TITLE

Challenging Recommended Oral and Intravenous Voriconazole Doses for Improved Efficacy and Safety: Population Pharmacokinetics–Based Analysis of Adult Patients With Invasive Fungal Infections

AUTHOR(S)
Pascual, Andres; Csajka, Chantal; Buclin, Thierry; Bolay, Saskia; Bille, Jacques; Calandra, Thierry; Marchetti, Oscar
PUB. DATE
August 2012
SOURCE
Clinical Infectious Diseases;Aug2012, Vol. 55 Issue 3, p381
SOURCE TYPE
Academic Journal
DOC. TYPE
Article
ABSTRACT
This population-pharmacokinetics analysis involving adult patients with invasive fungal infections challenges recommended voriconazole dosing regimens. Higher oral than intravenous doses, followed by individualized adjustments based on therapeutic drug monitoring, are needed to improve achievement of the therapeutic target for maximizing response by minimizing neurotoxicity.Background. Recommended oral voriconazole (VRC) doses are lower than intravenous doses. Because plasma concentrations impact efficacy and safety of therapy, optimizing individual drug exposure may improve these outcomes.Methods. A population pharmacokinetic analysis (NONMEM) was performed on 505 plasma concentration measurements involving 55 patients with invasive mycoses who received recommended VRC doses.Results. A 1-compartment model with first-order absorption and elimination best fitted the data. VRC clearance was 5.2 L/h, the volume of distribution was 92 L, the absorption rate constant was 1.1 hour−1, and oral bioavailability was 0.63. Severe cholestasis decreased VRC elimination by 52%. A large interpatient variability was observed on clearance (coefficient of variation [CV], 40%) and bioavailability (CV 84%), and an interoccasion variability was observed on bioavailability (CV, 93%). Lack of response to therapy occurred in 12 of 55 patients (22%), and grade 3 neurotoxicity occurred in 5 of 55 patients (9%). A logistic multivariate regression analysis revealed an independent association between VRC trough concentrations and probability of response or neurotoxicity by identifying a therapeutic range of 1.5 mg/L (>85% probability of response) to 4.5 mg/L (<15% probability of neurotoxicity). Population-based simulations with the recommended 200 mg oral or 300 mg intravenous twice-daily regimens predicted probabilities of 49% and 87%, respectively, for achievement of 1.5 mg/L and of 8% and 37%, respectively, for achievement of 4.5 mg/L. With 300–400 mg twice-daily oral doses and 200–300 mg twice-daily intravenous doses, the predicted probabilities of achieving the lower target concentration were 68%–78% for the oral regimen and 70%–87% for the intravenous regimen, and the predicted probabilities of achieving the upper target concentration were 19%–29% for the oral regimen and 18%–37% for the intravenous regimen.Conclusions. Higher oral than intravenous VRC doses, followed by individualized adjustments based on measured plasma concentrations, improve achievement of the therapeutic target that maximizes the probability of therapeutic response and minimizes the probability of neurotoxicity. These findings challenge dose recommendations for VRC.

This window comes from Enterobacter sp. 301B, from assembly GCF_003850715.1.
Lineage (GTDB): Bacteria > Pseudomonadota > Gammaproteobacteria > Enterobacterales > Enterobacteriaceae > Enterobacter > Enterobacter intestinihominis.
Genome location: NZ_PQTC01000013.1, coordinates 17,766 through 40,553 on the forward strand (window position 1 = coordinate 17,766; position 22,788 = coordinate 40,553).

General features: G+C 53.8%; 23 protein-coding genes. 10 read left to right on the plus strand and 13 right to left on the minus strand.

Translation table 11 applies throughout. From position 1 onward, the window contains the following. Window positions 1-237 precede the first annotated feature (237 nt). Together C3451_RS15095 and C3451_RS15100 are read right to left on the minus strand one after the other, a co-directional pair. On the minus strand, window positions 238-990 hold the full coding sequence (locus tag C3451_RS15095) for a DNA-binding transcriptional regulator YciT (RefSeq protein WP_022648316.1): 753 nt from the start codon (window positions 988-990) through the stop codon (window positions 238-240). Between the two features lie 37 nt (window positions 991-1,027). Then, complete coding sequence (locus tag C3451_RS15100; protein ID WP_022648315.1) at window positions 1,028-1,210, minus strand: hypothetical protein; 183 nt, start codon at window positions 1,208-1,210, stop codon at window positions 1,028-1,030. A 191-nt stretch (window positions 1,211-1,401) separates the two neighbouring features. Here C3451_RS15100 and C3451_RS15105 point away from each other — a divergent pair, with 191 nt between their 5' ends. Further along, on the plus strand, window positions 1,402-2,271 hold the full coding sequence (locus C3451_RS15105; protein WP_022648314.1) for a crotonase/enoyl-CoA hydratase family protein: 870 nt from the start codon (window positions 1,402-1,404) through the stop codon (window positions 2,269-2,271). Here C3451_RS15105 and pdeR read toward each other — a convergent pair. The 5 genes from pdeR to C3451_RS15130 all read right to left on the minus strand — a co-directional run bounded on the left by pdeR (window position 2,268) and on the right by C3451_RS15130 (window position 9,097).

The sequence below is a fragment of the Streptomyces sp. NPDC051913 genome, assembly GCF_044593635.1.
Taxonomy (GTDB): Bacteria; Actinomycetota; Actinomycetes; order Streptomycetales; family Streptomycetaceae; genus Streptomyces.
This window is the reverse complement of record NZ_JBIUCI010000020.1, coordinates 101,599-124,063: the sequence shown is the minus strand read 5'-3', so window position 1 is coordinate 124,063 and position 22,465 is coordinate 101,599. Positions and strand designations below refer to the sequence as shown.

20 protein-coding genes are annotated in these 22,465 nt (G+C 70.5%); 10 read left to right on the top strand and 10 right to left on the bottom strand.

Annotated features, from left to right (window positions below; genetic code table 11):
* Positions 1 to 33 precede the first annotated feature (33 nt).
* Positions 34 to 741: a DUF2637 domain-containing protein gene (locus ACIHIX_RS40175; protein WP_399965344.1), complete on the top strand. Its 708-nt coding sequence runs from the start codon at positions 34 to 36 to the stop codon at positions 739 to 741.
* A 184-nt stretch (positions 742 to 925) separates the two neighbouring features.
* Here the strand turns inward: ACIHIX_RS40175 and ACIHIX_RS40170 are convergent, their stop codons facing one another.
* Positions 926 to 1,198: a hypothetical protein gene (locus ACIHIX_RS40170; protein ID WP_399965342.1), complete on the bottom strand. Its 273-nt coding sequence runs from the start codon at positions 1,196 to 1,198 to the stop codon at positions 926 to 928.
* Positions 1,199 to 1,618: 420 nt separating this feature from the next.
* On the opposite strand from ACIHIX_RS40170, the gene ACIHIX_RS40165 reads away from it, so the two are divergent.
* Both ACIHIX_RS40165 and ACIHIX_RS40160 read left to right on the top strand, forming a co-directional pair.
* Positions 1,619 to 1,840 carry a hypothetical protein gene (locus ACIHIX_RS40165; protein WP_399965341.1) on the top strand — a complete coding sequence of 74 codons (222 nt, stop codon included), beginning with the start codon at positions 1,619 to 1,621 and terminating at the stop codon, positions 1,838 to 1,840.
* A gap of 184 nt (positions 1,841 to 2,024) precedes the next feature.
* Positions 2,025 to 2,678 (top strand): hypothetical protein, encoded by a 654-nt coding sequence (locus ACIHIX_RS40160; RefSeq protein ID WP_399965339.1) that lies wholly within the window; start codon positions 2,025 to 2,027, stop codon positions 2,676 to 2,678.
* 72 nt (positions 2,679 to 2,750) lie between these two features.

ACCESSION #
77686540

 

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